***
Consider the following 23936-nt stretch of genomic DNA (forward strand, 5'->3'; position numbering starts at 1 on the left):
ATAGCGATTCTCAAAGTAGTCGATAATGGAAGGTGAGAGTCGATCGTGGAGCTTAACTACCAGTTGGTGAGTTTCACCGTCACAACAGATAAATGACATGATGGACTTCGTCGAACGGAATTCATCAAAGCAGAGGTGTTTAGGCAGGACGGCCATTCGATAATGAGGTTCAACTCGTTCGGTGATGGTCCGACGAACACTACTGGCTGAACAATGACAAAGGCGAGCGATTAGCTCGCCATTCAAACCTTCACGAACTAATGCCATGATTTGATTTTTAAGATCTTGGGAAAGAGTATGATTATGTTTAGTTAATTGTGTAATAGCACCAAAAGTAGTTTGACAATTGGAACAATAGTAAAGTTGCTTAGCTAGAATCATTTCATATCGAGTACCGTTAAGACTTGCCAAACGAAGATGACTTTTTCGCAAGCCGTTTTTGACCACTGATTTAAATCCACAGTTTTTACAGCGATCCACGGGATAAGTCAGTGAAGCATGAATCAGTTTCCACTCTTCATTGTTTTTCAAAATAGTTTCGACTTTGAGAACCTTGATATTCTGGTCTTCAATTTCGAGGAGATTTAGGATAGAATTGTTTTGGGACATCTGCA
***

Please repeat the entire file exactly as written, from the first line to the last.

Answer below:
Consider the following 23936-nt stretch of genomic DNA (forward strand, 5'->3'; position numbering starts at 1 on the left):
ATAGCGATTCTCAAAGTAGTCGATAATGGAAGGTGAGAGTCGATCGTGGAGCTTAACTACCAGTTGGTGAGTTTCACCGTCACAACAGATAAATGACATGATGGACTTCGTCGAACGGAATTCATCAAAGCAGAGGTGTTTAGGCAGGACGGCCATTCGATAATGAGGTTCAACTCGTTCGGTGATGGTCCGACGAACACTACTGGCTGAACAATGACAAAGGCGAGCGATTAGCTCGCCATTCAAACCTTCACGAACTAATGCCATGATTTGATTTTTAAGATCTTGGGAAAGAGTATGATTATGTTTAGTTAATTGTGTAATAGCACCAAAAGTAGTTTGACAATTGGAACAATAGTAAAGTTGCTTAGCTAGAATCATTTCATATCGAGTACCGTTAAGACTTGCCAAACGAAGATGACTTTTTCGCAAGCCGTTTTTGACCACTGATTTAAATCCACAGTTTTTACAGCGATCCACGGGATAAGTCAGTGAAGCATGAATCAGTTTCCACTCTTCATTGTTTTTCAAAATAGTTTCGACTTTGAGAACCTTGATATTCTGGTCTTCAATTTCGAGGAGATTTAGGATAGAATTGTTTTGGGACATCTGCA